Books by Dean Morrissey

THE WIZARD MOUSE by Dean Morrissey
Released: Oct. 1, 2011

"A gentle tale—no serious dark-magic threats here—that grips through its visual lushness. (Picture book. 5-9) "
Rollie is a curious, young field mouse discontent with his life in the field. Read full book review >
THE CRIMSON COMET by Dean Morrissey
Released: Oct. 1, 2006

In another nighttime fantasy overflowing with visual extravagance, Morrissey sends two children to the Moon aboard a spaceship constructed from battered, photo-realistically depicted antique toys and bric-a-brac. When sleepless Nora sees the Moon suddenly go out, she rushes to tell her brother Jack, then joins him aboard his Crimson Comet—constructed around a wheeled old toy box that is transformed, as the two astronauts blast through the bedroom window, into a sinuously tailed assemblage of gleaming dials and gauges, drums, balloons, valves and brass fittings—to investigate. Discovering that the Moon, a massive mechanical airship piloted by a friendly old gent, has stalled out, Jack and Nora supply a jumpstart, then make a topsy-turvy return home, fueled by a bag full of harvested stars. The text, a sketchy mix of prose and rhyme, provides the perfect blend of wonder and matter-of-fact for this adventure-filled nocturnal flight. (Picture book. 6-8)Read full book review >
THE MONSTER TRAP by Dean Morrissey
Released: Aug. 1, 2004

Mercer Mayer meets Rembrandt in the tenebrous, accomplished oils that illustrate this lad-meets-night-monsters tale. Mysterious noises in his grandpa's seaside junk shop keep young Paddy awake, so Pop offers to make a monster trap. Two false starts later, Pop has whipped together a glorious assemblage of antique gears, belts, pulleys, gauges, tanks, wheels, horns, and handles—all rendered with photorealistic precision in a glorious climactic spread. It works like a charm, too: later that night, Paddy and Pop are amazed to find it festooned with odd-looking furry critters that resemble oversized hamster/rabbits decorated with miscellaneous junk-shop detritus. A midnight snack later, these anything-but-scary "monsters" are cuddling doggishly about a dazzled Paddy's bed. Morrissey uses light and shadow expertly to add a feeling of mystery to each scene, but by the end, there are definitely no nightmares left in the closet. (Picture book. 6-8)Read full book review >
THE GREAT KETTLES by Dean Morrissey
Released: Nov. 1, 1997

Having met the Sandman himself in Ship of Dreams (1994), Joey falls in with a larger cast of elementals, including Father Time and Mother Nature. Now living in an inventor's long-vacant house, Joey constructs a time machine from notes and gadgets left in the attic, and hurtles off across the Sea of Time to the islands where the keepers of the sun, moon, stars, and weather live—jamming the great clock that measures out Perpetual Absolute Standard Time (P.A.S.T.) in the process. Getting it started again, and getting home, requires a short, easy quest. Morrissey's large accompanying paintings are models of magic photo-realism; he assembles into fantastical machines a variety of antique keys, charms, brasswork, and dented, peeling old toys, and places them into settings in which every leaf and nail is precisely limned. Readers are likely to ignore the unexceptional plot and characters to pore over the pictures, which are executed with dazzling virtuosity. (Picture book. 7-9) Read full book review >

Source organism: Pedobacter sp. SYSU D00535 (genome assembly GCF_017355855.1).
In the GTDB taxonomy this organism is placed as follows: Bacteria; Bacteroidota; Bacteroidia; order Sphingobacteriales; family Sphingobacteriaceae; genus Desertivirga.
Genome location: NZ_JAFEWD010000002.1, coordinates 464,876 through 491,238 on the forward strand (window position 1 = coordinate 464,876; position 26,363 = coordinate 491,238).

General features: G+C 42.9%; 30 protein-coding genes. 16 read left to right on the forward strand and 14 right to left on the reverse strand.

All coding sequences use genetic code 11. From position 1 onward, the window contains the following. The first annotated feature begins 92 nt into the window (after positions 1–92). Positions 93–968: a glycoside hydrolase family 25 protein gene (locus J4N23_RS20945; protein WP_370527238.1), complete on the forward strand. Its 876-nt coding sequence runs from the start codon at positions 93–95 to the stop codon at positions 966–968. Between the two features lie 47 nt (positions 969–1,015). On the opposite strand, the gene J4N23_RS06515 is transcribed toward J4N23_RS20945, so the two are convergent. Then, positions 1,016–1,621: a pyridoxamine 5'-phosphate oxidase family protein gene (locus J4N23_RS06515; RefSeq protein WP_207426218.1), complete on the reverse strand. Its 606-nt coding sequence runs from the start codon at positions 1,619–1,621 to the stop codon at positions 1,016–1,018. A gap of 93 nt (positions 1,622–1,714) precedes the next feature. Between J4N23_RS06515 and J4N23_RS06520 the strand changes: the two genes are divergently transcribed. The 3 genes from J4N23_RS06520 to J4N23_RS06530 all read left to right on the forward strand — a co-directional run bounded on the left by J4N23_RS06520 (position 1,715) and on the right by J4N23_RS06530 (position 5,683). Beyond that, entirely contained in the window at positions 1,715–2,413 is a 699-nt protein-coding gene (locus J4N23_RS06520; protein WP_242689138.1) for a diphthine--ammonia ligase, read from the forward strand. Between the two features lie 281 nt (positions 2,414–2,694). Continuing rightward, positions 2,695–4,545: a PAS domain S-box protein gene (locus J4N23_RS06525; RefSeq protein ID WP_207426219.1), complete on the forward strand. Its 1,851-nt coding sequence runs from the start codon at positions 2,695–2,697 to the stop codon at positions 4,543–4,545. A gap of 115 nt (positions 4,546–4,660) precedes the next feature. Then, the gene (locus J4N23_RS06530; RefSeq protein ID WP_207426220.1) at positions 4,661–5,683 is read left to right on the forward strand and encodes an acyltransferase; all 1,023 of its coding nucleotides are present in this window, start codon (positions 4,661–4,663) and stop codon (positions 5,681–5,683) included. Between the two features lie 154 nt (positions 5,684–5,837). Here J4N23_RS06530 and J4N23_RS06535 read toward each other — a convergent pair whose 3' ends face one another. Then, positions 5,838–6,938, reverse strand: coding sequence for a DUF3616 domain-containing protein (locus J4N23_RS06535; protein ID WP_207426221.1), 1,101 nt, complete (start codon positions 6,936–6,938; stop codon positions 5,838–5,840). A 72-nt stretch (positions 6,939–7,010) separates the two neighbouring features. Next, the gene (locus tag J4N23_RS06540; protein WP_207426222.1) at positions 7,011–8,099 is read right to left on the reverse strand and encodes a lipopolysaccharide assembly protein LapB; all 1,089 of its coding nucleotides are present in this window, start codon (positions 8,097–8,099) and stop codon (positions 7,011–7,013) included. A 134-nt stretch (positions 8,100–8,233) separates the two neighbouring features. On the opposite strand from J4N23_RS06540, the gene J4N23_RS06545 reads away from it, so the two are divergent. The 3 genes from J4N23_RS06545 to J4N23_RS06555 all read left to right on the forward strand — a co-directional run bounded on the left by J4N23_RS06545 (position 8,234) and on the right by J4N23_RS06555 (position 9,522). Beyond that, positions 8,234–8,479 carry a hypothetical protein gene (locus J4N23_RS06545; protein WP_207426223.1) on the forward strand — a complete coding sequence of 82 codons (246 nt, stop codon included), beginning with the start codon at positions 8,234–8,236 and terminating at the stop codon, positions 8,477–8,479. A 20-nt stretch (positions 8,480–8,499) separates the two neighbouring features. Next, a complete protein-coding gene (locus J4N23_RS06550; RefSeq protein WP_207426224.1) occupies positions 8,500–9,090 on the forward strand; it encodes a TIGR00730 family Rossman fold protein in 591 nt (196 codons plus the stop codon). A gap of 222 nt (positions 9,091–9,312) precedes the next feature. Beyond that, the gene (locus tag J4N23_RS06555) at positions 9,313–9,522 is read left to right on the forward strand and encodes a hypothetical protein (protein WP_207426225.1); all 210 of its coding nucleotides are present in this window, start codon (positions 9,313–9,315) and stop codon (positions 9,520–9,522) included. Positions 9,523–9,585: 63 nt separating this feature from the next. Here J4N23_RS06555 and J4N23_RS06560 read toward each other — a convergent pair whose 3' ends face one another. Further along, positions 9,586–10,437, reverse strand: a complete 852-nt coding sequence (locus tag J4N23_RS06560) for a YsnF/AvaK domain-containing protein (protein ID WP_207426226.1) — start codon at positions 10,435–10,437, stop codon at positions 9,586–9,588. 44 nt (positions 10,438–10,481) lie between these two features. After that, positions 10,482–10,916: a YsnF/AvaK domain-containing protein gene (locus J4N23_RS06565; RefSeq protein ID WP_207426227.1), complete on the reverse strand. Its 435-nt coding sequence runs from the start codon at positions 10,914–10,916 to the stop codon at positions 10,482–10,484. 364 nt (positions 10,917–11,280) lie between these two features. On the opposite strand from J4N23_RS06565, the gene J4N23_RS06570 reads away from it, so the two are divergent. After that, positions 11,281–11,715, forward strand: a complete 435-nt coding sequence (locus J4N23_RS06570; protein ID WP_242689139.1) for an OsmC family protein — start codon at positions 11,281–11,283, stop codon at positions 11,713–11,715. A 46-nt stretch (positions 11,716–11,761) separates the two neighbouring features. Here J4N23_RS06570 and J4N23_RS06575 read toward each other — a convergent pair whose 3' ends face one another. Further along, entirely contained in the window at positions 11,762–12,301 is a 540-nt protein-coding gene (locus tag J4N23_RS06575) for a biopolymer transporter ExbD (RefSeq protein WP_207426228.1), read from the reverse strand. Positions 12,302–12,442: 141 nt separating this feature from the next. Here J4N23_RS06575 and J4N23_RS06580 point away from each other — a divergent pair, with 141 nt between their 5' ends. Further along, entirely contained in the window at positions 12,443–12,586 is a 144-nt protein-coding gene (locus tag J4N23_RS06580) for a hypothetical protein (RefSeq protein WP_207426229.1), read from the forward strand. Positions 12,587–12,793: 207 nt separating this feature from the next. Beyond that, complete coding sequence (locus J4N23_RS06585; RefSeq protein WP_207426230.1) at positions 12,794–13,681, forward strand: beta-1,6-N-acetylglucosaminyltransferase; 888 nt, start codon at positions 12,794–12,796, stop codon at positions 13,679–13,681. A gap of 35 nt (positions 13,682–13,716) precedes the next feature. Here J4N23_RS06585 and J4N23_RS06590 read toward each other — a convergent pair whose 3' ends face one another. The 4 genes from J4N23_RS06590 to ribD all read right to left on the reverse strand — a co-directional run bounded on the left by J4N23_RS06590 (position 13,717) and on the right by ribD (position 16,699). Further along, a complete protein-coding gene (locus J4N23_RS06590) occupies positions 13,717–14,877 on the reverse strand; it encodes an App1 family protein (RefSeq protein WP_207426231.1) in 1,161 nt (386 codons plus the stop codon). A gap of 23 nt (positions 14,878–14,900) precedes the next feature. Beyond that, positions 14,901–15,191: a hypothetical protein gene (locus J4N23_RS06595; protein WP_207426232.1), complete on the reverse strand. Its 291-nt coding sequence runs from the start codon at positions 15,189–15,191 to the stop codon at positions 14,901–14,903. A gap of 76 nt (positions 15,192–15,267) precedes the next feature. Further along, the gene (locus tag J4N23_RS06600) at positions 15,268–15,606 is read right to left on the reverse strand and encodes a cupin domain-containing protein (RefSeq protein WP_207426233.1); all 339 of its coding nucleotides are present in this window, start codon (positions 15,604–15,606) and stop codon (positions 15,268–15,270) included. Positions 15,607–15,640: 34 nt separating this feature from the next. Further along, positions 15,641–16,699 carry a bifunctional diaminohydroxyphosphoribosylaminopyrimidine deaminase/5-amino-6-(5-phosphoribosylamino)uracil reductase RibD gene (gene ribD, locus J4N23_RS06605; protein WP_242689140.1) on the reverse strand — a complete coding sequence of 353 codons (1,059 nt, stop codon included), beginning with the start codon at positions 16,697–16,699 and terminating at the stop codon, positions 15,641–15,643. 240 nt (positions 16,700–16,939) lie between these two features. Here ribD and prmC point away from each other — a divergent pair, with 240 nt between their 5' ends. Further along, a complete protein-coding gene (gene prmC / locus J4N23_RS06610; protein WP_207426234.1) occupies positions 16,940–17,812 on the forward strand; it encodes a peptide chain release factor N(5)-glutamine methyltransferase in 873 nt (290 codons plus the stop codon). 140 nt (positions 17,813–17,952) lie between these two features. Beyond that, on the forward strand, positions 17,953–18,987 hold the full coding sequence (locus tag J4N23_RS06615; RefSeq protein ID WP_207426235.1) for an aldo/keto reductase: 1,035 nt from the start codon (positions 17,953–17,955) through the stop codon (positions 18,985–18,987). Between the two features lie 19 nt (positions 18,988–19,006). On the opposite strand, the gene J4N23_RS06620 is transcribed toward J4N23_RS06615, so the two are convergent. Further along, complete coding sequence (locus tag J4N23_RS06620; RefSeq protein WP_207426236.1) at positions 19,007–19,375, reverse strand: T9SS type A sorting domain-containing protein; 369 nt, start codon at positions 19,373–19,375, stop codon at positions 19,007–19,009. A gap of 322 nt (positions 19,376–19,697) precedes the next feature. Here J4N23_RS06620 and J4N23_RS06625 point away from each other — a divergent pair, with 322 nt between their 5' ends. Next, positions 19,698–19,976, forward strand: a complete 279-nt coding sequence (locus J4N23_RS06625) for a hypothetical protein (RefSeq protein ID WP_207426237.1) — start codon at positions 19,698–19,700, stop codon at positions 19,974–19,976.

SHIP OF DREAMS by Dean Morrissey
Released: Oct. 1, 1994

Joey wants a glimpse of the Sandman. In bed, waiting for his chance, Joey feels his lids grow heavy; then, suddenly, he is soaring through the heavens in his Redd Rocket wagon. The wagon topples, Joey falls (very much shades of In the Night Kitchen), coming to rest in the nets suspended below a sky schooner, piloted by the Sandman. The old dream weaver—he looks like he could be Jerry Garcia's brother—hauls Joey aboard and gives him a guided tour. When Joey awakens later, he finds his Redd Rocket wagon all decked out in its heavenly regalia. A diverting enough story, told in a wide-eyed style that keeps things moving and interesting. The illustrations are reproduced from limited- edition art prints. But for all the pictures' obvious quality, there's just too much hoopla about this book and its art: lush, sure-handed oils the likes of which are now sported by many a picture book—many of which have a good deal more personality. Each print is boldly signed by Morrissey, which robs them of at least some of their magic, not to mention that it gets a tad grating. A handsome book that, despite its efforts to be wondrous, is just pleasantly decorative. (Fiction/Picture book. All ages) (First printing of 100,000; Book-of-the-Month Club alternate dividend selection; author tour) Read full book review >